Although it isn’t exactly a healthy living book, I just finished “The Man Who Ate Everything” by Jeffrey Steingarten, the food critic for Vogue magazine. This is a man who loves food and will spend amazing amounts of time and spare no expense to perfect a recipe! Also, in the pretext of the book he outlines his elimination of all of his food dislikes – when he got the food critic job, he felt it was important for him to be able to assess foods objectively and successfully took it upon himself to be able to tolerate every food. It inspired me to try to do the same – so far I’ve overcome my aversion to olives and now I’m working on kidney beans! Also, he is a fantastic writer – I had some trepidation about reading a “food book” but his tone was such that I was not intimidated and actually found myself laughing out loud on several occasions. Not a healthy living book and not vegetarian-centric, but very well-written and thoroughly dedicated to loving great food.

    Reply
    • Caitlin April 20, 2011, 10:51 am

      Very interesting book review. I think I would love to check it out.

      Reply
  • Stephanie April 20, 2011, 10:12 am

    LOVE In Defense of Food, hated Skinny Bitch, and own Fast Food Nation ($1 used at my local library! score!) but have not read it yet. I liked the information in Skinny Bitch but almost felt bullied by it. I like the approach Pollan takes much better.

    Reply
  • Melissa @ Be Not Simply Good April 20, 2011, 10:19 am

    I absolutely loved In Defense of Food and Animal, Vegetable, Miracle! I haven’t read the others, but I just might. Have you seen the movie Fresh? I haven’t seen Food, Inc., but we saw Fresh, and I enjoyed that. It went into good farm practices. From what I’ve heard, Food, Inc. is everything that’s wrong with our food industry, and Fresh is the optimistic “this is how we can do better” approach. Anyway, I’d recommend it. :)

    Reply
    • Caitlin April 20, 2011, 10:50 am

      I haven’t seen Fresh. I loved Food Inc though!

      Reply
  • Amanda April 20, 2011, 10:19 am

    I love this list. Animal, Vegetable, Miracle was one of my all-time favorites. I also recommend Chew On This by Eric Schlosser. It’s the “kid-friendly” version of Fast Food Nation. I feel like it’s a much easier (and convincing) read for those who are skeptical about learning more on the food industry.

    Reply
    • Caitlin April 20, 2011, 10:49 am

      Awesome book rec! Thanks. I’ve never heard of Chew on this

      Reply
  • Courtney April 20, 2011, 10:23 am

    The Book Club idea is such a great one! There are a lot of Army Wives that would really learn A LOT from some of these books. I’ve read a few, but would love to read more! Thanks for the list!

    Reply
  • Lizz (leadingthegoodlife) April 20, 2011, 10:29 am

    I loved In Defense of Food! Just picked up The Omnivore’s Dilemma and am excited to jump in.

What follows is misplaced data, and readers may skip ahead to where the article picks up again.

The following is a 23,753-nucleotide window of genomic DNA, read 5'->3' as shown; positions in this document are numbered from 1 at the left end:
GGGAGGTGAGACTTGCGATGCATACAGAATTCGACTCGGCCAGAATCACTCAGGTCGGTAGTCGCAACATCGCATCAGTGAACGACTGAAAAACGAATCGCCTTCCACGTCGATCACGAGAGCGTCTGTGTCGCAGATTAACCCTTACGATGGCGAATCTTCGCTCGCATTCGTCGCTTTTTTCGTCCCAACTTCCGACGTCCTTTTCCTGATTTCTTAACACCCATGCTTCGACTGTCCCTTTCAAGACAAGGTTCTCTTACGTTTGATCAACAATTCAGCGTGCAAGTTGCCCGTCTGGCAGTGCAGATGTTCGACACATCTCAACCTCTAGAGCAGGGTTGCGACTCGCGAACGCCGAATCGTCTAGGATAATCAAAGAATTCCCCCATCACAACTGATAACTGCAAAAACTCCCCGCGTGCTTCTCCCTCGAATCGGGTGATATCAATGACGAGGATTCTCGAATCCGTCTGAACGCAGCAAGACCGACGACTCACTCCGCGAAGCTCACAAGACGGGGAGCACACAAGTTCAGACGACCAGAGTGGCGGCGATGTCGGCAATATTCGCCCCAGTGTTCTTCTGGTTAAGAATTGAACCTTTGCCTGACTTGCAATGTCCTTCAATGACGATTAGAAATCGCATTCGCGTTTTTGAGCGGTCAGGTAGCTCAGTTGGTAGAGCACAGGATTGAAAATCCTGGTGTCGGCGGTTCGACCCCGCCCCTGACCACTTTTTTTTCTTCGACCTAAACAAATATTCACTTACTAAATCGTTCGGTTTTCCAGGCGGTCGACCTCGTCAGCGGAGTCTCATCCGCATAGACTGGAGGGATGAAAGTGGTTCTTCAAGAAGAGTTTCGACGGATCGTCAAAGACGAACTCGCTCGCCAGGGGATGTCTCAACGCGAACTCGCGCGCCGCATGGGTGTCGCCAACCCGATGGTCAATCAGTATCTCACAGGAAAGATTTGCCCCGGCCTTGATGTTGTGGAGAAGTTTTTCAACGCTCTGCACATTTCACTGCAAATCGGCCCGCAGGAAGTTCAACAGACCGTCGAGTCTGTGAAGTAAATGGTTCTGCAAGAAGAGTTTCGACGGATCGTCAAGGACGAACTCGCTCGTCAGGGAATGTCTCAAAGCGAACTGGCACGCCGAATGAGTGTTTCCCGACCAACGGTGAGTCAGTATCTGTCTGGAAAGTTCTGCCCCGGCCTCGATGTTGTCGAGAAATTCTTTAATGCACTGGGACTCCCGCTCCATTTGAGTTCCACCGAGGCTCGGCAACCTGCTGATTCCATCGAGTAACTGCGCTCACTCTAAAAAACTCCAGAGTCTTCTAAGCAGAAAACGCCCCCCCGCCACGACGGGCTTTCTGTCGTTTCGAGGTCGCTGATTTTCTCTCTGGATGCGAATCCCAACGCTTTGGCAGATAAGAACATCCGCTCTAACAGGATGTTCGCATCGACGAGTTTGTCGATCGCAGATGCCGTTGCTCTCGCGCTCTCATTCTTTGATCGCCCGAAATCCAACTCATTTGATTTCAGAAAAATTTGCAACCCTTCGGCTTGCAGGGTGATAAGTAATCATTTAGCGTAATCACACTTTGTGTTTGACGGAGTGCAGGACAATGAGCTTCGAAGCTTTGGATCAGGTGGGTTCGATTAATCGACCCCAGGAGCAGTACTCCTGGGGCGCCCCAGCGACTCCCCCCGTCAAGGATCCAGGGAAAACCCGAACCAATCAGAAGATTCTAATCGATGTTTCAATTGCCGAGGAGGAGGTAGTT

Reply
  • Sarah @ See Sarah Graduate April 20, 2011, 10:30 am

    I absolutely loved “Fast Food Nation”! Eric Schlosser (the author) spoke at my college during my freshman year and me and him had a pretty long conversation afterward about the book and his philosophy on food in general and it was fascinating. Now as a senior, I haven’t looked at fast food the same way again. It’s amazing how big of an impact a book can make on your life!

    Reply
  • Natalia - a side of simple April 20, 2011, 10:30 am

    I’m enjoying this “book club review” series so much! There’s probably nothing I like more than going to a book store and lounging for hours just reading away. Well, except if it’s following a good run and brunch is involved. Now THAT would be an ideal day :)

    Reply
    • Caitlin April 20, 2011, 10:48 am

      I’m glad you’re enjoying this series. I love books!

      Reply
  • Julie (A Case of the Runs) April 20, 2011, 10:46 am

    Love how you said, “yes, me again,” lol.

    Reply
  • Tara @ trulysimplebits April 20, 2011, 10:51 am

    Thanks so much for this great post. I have just added 2 more books to my to-read list. These types of books are always my favorite to read. Hope you keep doing book review posts, I love them!!

    Reply
  • Jenny April 20, 2011, 11:05 am

    Loved FFN and looking forward to reading the other books noted here.

    For those looking for further reading on animal rights, check out JM Coetzee’s “The Lives of Animals”. It’s more philosophy based but provides some interesting thoughts about how we as humans view, treat and (dis)respect animals.

    I loved that it doesn’t offer an “answer” but instead gives lots of consideration to multiple viewpoints on the debate around animal rights/cruelty.

    http://press.princeton.edu/titles/6543.html

    Reply
  • Morgan @ Life After Bagels April 20, 2011, 11:08 am

    I’ve read about half of those books, and funny enough the other half – I’ve never heard of, so I best get reading!